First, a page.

For more information about ejido land, or additional information on the real estate buying and selling process in Mexico, feel free to call me at 619.432.5133, or email: keithinbaja@gmai

dean

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Re: legal information

Post by dean on Fri May 13, 2016 6:56 am

facebook

https://www.facebook.com/groups/TalkBaja/

Carol Nicola Rafael Solorzano quick related question pls. If someone has a 9y11mo lease with a family, and other people sue and win the land beneath the house.... would the existing lease have to be recognized by the new owners? That is what I have been told, but...See More
Like · Reply · 1 · May 11 at 1:40am · Edited
Rafael Solorzano
Rafael Solorzano Carol, I disagree with your friend´s opinion.Read my article on Baja Legal Advice:

Renting a property in Mexico......See More
Like · Reply · 1 · May 11 at 7:59am · Edited
Rafael Solorzano
Rafael Solorzano Carol Nicola also, this should clear any doubts, I hope, it is not my intepretation, with regards to Leases and their binding power, this is what the Civil Code for Baja California:

ARTICLE 2282. The lease agreement shall not be rescinded by the death of the landlord nor that of the lessee, unless otherwise agreed by the parties.
ARTICLE 2283. If during the term of the lease, for any reason there is a change of ownership of the leased property, the lease shall remain in effect as agreed in the contract. With regard to the payment of rent, the lessee will be obligated to pay the new owner the rent as specified in the contract.
Like · Reply · 1 · May 11 at 8:00am · Edited
Carol Nicola
Carol Nicola Wow.... well that is good news Rafael Solorzano... and the specific ley in the civil code is exactly what I needed. Thank you so much!
Like · Reply · 1 · May 11 at 10:02am · Edited
Rafael Solorzano
Rafael Solorzano Carol Nicola, the Civil Code in Baja Sur is almost a carbon copy of Baja Norte's
Like · Reply · 1 · May 11 at 10:08am
Rafael Solorzano
Rafael Solorzano Also, if the property you are renting was sold and the owner/landlord failed to grant you, in writing, what is known as "first right of refusal", that transaction could very voided.
Like · Reply · 1 · May 11 at 10:10am · Edited
Carol Nicola
Carol Nicola First right of refusal.... to continue the land lease you mean?
Like · Reply · May 11 at 10:14am
Rafael Solorzano
Rafael Solorzano The Right of First Offer or Right of First Refusal, clause provides that, in the event that the Landlord opts to sell the Premises or lease an additional specified space, the Tenant must be given the opportunity to purchase or lease the space. BTW, even in light of the fact that many, if not most, leases do not include this clause, the Civil Code does clearly stipulate that the Tenant has such right, regardless.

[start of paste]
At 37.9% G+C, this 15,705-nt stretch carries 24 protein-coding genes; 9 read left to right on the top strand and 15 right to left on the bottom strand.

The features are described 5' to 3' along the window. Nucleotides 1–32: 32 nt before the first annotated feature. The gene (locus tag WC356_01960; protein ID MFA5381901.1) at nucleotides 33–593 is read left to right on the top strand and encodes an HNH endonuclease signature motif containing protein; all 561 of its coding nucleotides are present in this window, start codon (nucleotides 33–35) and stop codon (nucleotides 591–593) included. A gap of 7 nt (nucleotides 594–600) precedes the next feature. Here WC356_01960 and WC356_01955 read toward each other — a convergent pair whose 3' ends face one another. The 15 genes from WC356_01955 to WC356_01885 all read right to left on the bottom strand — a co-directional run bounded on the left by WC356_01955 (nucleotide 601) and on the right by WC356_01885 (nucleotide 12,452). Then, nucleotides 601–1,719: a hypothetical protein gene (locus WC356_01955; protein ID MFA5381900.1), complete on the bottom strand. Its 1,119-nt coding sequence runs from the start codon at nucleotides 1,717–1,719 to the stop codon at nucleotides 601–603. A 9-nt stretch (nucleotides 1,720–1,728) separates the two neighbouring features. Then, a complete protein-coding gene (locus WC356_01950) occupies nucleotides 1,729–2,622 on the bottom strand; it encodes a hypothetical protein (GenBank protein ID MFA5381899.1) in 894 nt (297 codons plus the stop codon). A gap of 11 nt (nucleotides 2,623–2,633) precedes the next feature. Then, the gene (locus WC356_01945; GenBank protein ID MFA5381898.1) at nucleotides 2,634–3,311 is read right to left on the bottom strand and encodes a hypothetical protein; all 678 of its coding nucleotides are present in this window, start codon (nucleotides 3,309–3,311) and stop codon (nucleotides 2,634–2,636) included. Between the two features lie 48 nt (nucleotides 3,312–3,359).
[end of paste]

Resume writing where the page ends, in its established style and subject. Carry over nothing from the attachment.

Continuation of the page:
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Re: legal information

Post by dean on Sun Jan 24, 2016 9:02 am

http://mexico.usembassy.gov/eng/eacs_attorneys.html
http://mexicocity.angloinfo.com/af/639/immigration-lawyers.html
http://www.mexperience.com/lifestyle/living-in-mexico/visas-and-immigration/

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Re: legal information

Post by dean on Sat May 23, 2015 10:39 pm

https://drive.google.com/file/d/0B_dcjtl_ApLTaWxBbnNIdnRoejg/view

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Re: legal information

Post by dean on Fri Nov 15, 2013 9:00 pm

Here's an article dated 2008.

We are all familiar with the “Good Samaritan Law”. This law protects you from becoming liable for helping in an emergency situation. The Good Samaritan law allows you to give aid within your scope of expertise at a car accident or other disaster without being sued for any reason in the performance of your aid. Mexico has no such law. You as a visitor or citizen can not give any aid at anytime or anyplace with out breaking the law. The only organization able to perform emergency services outside of a hospital or medial clinic in Mexico is the Cruz Roja. Do not stop and help! Call for help 065 or at lakeside 765-2308. You will be at risk of arrest, deportation or being financially responsible. To understand how this came about, we must look at its history.

As early as 1898, the Spanish Red Cross approached the Mexican Government to inquire about the emergency services available in the Republic. At that time, such services were provided by the Mexican Army. The Mexican President, Porfirio Diaz, had been a general, had strong ties to the Military, and showed no interest in establishing a Mexican Red Cross. By 1907, however, the Mexican Army had fallen on hard times. Diaz, still President, had cut back on its funds, producing inefficiency and dissatisfaction among career officers.